Thomas Docherty offers some interesting insights into the Northern Irish poet, Medbh McGuckian, in his essay, ‘Initiations, Tempers, Seductions: Postmodern McGuckian.’ Docherty begins by discussing the seemingly pointless nature of McGuckian’s poetry, but this is not a criticism. Rather Docherty is aware that ‘[t]he verse often reads as if the language itself, a language devoid of a consciousness, were directing it’ (Docherty 1992: 191). Docherty notes that the ambiguity about language also applies to identity as ‘it is difficult to locate any single location from which the poem can be spoken’ (192). Docherty sees this ambiguity as a kind of ‘blank phenomenology’ where ‘the relation between the speaking Subject or ‘I’ and the Object of its intention is mobile or fluid’ and ‘instead of a stable “persona,” all we have is a potential of personality, a voice which cannot yet be identified’ (192). Docherty’s reading of ‘a postmodern McGuckian’ suggests that ‘her writing offers a way of breaking away from the “place-logic” which is central to the formulation of a national culture, tradition or lineage’ (192).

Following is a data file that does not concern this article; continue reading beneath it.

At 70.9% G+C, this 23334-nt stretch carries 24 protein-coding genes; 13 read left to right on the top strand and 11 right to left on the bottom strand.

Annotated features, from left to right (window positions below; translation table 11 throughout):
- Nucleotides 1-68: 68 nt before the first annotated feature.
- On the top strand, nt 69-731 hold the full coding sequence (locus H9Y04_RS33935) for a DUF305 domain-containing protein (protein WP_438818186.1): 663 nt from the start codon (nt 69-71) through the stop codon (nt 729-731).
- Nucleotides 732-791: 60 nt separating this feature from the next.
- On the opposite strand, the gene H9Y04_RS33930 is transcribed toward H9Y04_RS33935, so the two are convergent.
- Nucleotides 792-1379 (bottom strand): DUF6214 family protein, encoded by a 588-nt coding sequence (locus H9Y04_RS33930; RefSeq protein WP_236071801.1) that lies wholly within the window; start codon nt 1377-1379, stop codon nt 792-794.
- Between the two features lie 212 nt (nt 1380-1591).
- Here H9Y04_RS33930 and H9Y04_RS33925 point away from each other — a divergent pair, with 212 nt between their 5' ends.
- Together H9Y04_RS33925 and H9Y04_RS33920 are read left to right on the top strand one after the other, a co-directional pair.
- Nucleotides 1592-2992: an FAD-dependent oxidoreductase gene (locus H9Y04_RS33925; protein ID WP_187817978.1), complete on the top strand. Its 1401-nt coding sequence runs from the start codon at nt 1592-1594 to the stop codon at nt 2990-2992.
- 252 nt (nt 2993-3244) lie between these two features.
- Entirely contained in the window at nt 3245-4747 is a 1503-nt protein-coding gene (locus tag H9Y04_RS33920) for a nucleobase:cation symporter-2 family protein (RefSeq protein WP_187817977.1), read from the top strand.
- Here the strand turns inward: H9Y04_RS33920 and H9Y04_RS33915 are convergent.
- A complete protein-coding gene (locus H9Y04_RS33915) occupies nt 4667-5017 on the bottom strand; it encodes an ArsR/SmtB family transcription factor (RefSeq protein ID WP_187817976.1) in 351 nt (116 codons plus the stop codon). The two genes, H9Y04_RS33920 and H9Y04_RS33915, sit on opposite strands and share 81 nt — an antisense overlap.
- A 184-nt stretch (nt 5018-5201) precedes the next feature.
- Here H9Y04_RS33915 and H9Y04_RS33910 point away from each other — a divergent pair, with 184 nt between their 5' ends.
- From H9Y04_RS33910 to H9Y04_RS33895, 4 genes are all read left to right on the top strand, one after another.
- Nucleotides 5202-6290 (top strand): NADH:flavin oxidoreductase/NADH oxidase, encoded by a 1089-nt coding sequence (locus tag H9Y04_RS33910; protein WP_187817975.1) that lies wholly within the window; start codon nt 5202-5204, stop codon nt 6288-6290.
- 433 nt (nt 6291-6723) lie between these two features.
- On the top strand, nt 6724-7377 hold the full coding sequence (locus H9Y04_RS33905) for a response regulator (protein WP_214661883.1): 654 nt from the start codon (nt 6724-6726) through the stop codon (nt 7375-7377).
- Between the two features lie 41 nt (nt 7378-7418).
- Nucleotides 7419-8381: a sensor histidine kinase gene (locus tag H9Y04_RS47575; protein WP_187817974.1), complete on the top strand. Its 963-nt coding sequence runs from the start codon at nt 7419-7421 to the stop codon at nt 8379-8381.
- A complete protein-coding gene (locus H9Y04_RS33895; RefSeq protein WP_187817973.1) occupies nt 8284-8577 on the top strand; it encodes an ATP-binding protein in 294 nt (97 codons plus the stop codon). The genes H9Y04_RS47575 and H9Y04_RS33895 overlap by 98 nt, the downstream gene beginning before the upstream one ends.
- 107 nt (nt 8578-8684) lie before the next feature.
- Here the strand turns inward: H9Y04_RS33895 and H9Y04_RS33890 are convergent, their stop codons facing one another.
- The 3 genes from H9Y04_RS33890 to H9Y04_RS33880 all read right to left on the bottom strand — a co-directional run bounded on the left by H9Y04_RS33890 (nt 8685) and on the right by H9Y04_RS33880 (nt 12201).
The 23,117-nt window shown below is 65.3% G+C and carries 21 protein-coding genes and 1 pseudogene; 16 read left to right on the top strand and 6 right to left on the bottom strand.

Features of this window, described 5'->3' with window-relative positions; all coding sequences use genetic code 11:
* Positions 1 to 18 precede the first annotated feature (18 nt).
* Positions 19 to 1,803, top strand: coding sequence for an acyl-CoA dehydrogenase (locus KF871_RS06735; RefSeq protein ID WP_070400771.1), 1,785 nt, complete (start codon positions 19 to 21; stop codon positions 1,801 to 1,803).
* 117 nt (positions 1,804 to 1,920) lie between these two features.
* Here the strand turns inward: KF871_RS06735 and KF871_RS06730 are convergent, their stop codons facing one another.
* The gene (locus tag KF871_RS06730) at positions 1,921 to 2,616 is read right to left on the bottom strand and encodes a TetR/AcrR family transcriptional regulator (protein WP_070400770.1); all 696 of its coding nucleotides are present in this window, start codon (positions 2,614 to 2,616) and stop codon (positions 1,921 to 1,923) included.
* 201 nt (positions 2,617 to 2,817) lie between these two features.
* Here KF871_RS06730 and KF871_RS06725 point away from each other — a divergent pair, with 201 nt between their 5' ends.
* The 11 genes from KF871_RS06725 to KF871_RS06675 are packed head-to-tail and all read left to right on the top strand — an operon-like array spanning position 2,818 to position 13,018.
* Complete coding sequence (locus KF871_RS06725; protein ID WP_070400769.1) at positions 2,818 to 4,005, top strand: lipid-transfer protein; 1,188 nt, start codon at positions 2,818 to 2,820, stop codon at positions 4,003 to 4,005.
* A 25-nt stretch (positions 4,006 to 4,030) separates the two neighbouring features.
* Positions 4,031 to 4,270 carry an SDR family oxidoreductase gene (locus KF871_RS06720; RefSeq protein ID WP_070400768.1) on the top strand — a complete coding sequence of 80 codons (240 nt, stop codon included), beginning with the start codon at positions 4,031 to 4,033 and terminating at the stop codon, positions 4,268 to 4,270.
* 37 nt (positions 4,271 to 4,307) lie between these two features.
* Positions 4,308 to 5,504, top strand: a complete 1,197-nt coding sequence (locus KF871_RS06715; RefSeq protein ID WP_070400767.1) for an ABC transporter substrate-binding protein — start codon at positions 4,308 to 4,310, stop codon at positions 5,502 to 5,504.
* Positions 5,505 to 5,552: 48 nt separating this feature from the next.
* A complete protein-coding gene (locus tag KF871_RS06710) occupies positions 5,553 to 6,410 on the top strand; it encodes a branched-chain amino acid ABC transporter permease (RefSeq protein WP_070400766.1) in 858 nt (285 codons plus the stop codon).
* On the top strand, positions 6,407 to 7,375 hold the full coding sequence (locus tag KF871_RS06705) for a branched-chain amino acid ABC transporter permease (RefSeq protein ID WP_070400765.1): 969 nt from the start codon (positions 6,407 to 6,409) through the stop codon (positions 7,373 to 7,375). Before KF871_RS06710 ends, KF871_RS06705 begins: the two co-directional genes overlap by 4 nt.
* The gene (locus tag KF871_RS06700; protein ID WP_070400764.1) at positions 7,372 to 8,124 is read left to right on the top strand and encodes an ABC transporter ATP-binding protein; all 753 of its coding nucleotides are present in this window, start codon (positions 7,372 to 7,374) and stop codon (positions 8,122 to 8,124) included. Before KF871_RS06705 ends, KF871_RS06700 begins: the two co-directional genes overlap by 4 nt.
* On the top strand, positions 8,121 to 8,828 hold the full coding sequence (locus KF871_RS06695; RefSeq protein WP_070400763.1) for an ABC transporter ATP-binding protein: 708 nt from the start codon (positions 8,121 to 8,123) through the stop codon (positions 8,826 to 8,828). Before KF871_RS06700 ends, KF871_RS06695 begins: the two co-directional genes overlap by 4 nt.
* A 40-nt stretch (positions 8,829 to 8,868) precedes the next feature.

In studying this breaking away, Docherty notes that McGuckian is often concerned with ‘initiation rites’ and ‘transgressions of borders or boundaries’ (193). These are not geographical borders but ‘symbolic borders, such as the boundary between infancy and adulthood; the border between an Edenic garden and a secular world’ (193). (Later Docherty writes of McGuckian’s focus on ‘puberty, a shift from infancy into adulthood, from “non-speaking” (infans) into a voice’ and he notes how her poetry often forms around ‘a mythic moment of a beginning or birthing’ overlapping pregnancy with ‘the mythical; biblical beginning in the fall from grace’ (194).)
McGuckian rejects ‘the kind of explicit or mythic politics found in other contemporary Irish poets’ and instead she adopts ‘a “French-born” idea, le temps perdu’ which is complemented by ‘a governing figure of “seduction” or temp-tation’ (193). Docherty summarises: